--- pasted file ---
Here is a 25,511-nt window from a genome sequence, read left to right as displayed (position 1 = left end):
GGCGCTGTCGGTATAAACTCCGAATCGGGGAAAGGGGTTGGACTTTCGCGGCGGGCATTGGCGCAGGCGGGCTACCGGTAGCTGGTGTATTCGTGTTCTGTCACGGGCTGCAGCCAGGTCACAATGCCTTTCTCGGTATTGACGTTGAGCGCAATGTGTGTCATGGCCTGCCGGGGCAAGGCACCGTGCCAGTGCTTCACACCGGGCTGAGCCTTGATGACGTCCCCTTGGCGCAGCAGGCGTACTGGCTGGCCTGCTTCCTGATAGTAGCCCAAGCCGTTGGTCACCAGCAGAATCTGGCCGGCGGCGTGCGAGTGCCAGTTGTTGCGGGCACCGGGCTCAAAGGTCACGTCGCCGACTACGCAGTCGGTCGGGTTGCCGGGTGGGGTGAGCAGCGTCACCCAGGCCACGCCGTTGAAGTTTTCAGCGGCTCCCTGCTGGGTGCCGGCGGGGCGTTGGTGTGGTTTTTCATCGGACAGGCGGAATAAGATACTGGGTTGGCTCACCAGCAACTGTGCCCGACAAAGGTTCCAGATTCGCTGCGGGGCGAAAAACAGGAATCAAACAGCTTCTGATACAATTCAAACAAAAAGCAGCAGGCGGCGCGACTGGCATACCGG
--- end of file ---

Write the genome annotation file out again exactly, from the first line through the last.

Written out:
Here is a 25,511-nt window from a genome sequence, read left to right as displayed (position 1 = left end):
GGCGCTGTCGGTATAAACTCCGAATCGGGGAAAGGGGTTGGACTTTCGCGGCGGGCATTGGCGCAGGCGGGCTACCGGTAGCTGGTGTATTCGTGTTCTGTCACGGGCTGCAGCCAGGTCACAATGCCTTTCTCGGTATTGACGTTGAGCGCAATGTGTGTCATGGCCTGCCGGGGCAAGGCACCGTGCCAGTGCTTCACACCGGGCTGAGCCTTGATGACGTCCCCTTGGCGCAGCAGGCGTACTGGCTGGCCTGCTTCCTGATAGTAGCCCAAGCCGTTGGTCACCAGCAGAATCTGGCCGGCGGCGTGCGAGTGCCAGTTGTTGCGGGCACCGGGCTCAAAGGTCACGTCGCCGACTACGCAGTCGGTCGGGTTGCCGGGTGGGGTGAGCAGCGTCACCCAGGCCACGCCGTTGAAGTTTTCAGCGGCTCCCTGCTGGGTGCCGGCGGGGCGTTGGTGTGGTTTTTCATCGGACAGGCGGAATAAGATACTGGGTTGGCTCACCAGCAACTGTGCCCGACAAAGGTTCCAGATTCGCTGCGGGGCGAAAAACAGGAATCAAACAGCTTCTGATACAATTCAAACAAAAAGCAGCAGGCGGCGCGACTGGCATACCGG